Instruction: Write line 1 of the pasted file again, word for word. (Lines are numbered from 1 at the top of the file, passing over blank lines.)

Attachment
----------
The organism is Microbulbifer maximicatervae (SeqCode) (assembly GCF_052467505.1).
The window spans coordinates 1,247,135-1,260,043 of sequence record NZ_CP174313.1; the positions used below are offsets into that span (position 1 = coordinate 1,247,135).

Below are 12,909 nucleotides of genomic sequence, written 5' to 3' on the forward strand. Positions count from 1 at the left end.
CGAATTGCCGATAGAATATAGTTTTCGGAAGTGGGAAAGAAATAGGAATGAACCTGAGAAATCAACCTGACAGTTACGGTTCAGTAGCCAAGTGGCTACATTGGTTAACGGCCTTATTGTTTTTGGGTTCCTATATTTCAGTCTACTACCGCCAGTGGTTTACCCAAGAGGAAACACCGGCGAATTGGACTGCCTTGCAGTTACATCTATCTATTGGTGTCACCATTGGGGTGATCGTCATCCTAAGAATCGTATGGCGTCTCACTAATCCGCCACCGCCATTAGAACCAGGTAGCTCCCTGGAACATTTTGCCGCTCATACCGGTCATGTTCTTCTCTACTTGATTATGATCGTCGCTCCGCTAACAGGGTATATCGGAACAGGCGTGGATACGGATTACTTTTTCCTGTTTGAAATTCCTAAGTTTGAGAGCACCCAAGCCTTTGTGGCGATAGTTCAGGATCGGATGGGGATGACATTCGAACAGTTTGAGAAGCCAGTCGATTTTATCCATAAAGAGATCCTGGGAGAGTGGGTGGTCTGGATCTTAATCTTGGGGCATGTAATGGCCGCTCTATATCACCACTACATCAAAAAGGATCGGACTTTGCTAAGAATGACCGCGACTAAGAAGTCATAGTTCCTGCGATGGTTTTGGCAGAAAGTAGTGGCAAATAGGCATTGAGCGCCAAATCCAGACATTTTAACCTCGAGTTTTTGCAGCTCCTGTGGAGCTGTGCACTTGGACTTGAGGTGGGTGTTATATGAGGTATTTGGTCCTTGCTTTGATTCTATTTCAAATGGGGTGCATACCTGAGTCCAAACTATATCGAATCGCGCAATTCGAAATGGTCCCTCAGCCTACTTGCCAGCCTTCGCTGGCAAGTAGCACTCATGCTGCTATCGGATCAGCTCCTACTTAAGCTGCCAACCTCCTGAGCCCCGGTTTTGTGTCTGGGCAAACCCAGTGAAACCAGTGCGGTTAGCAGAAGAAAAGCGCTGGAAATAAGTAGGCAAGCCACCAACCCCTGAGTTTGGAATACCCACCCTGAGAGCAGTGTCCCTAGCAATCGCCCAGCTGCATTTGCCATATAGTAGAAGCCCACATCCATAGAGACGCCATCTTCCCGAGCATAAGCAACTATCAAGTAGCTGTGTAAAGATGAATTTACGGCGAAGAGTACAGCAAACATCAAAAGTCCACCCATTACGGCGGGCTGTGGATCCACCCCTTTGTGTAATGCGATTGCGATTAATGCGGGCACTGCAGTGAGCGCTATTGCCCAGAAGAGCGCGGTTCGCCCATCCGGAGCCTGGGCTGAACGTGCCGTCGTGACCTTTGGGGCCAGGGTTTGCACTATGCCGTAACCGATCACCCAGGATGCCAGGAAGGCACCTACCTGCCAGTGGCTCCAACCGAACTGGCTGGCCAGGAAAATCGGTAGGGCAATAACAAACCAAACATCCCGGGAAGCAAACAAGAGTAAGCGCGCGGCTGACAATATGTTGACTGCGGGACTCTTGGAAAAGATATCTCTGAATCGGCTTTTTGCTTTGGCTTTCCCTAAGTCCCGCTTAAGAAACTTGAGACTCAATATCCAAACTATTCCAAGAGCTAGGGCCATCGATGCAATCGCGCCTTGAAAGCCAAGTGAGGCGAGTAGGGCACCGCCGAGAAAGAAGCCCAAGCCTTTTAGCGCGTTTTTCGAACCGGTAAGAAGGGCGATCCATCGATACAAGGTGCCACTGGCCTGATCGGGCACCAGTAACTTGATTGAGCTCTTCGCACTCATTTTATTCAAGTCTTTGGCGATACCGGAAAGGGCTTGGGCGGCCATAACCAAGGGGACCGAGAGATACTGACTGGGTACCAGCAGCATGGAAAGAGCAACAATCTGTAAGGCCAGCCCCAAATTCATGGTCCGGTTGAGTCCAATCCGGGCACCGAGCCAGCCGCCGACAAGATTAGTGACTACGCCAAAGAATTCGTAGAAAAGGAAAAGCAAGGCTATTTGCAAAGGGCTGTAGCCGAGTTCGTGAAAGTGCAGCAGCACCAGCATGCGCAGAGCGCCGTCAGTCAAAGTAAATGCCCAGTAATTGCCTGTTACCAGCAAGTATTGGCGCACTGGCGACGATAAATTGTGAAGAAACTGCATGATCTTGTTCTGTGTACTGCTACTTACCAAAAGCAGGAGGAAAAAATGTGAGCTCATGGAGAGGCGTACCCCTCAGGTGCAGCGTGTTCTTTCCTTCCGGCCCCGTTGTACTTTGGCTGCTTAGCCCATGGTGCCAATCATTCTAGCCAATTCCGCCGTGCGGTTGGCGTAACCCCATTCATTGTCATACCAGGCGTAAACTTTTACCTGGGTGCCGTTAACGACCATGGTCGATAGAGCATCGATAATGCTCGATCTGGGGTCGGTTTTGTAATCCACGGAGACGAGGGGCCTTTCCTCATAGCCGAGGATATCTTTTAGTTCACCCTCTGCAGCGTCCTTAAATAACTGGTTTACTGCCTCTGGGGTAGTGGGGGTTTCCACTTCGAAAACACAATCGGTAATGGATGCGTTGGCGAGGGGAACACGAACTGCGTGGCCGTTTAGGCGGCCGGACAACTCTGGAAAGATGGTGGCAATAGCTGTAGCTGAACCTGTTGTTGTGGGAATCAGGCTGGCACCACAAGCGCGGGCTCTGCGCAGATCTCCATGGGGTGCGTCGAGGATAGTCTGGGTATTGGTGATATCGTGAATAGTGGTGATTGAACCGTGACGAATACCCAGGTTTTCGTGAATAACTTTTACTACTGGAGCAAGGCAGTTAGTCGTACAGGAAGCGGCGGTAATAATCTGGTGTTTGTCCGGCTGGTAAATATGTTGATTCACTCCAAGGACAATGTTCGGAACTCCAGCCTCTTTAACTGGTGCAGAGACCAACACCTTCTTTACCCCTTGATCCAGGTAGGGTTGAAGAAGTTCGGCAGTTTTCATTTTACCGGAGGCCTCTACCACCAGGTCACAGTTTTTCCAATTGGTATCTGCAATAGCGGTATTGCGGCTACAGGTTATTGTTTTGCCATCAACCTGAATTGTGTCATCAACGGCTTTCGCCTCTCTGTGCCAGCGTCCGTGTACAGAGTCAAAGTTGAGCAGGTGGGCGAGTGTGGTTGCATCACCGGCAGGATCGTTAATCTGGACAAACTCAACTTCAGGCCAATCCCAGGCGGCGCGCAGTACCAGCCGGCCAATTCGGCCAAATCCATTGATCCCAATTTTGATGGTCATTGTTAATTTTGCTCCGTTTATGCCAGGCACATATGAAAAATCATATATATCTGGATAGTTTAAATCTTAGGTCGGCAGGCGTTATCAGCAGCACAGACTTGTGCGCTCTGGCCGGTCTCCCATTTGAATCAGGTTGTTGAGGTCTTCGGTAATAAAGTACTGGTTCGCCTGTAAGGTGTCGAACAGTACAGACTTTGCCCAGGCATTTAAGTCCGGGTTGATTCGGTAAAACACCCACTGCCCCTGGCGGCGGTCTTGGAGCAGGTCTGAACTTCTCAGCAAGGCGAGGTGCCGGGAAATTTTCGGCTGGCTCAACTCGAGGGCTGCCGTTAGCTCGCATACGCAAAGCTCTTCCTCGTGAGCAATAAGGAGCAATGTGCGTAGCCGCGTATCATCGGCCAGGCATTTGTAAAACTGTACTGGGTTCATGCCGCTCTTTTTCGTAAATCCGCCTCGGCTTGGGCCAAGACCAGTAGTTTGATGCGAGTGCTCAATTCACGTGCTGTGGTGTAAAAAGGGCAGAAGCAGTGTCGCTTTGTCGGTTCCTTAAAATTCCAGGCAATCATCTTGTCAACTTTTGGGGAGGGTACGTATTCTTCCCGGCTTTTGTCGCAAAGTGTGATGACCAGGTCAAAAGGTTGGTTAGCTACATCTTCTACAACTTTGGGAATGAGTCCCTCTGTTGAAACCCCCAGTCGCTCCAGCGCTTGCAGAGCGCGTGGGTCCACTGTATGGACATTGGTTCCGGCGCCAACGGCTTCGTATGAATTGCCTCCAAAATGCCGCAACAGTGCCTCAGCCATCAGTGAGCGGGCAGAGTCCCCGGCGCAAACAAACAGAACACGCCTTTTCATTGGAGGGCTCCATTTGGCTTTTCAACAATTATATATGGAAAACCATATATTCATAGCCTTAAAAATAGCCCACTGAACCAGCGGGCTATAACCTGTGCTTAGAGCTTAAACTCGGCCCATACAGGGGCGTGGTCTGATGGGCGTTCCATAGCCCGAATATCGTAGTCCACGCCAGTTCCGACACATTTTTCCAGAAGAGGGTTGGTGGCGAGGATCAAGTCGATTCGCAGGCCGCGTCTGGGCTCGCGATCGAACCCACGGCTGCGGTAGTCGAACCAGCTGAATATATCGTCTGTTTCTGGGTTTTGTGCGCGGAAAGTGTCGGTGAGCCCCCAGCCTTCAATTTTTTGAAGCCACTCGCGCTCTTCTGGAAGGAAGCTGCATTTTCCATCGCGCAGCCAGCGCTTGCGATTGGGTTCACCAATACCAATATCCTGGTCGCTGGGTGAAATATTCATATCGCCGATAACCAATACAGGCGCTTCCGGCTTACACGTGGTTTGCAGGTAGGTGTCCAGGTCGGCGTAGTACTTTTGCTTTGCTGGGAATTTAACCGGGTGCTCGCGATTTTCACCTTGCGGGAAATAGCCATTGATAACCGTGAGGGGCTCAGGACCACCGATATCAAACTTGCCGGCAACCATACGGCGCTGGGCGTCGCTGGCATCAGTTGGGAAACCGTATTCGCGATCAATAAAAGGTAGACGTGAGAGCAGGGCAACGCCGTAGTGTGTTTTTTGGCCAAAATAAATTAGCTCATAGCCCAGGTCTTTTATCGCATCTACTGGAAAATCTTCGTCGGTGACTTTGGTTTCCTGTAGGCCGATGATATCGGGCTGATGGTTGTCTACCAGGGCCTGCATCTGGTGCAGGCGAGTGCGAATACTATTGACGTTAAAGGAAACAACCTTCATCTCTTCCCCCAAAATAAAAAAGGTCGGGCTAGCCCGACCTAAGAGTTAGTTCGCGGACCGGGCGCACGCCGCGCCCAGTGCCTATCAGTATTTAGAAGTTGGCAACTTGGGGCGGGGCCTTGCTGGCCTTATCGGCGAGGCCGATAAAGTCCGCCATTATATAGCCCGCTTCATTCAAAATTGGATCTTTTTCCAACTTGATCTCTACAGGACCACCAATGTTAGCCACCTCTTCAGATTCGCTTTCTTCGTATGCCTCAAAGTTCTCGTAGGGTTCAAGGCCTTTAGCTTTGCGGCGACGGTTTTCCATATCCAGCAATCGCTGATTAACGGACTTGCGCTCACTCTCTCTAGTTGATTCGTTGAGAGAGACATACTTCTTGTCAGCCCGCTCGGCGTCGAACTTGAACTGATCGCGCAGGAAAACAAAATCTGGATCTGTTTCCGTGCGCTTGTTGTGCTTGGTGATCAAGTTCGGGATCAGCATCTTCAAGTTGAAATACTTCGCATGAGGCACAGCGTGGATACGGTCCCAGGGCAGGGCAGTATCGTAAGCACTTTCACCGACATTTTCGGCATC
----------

The organism is Microbulbifer maximicatervae (SeqCode) (assembly GCF_052467505.1).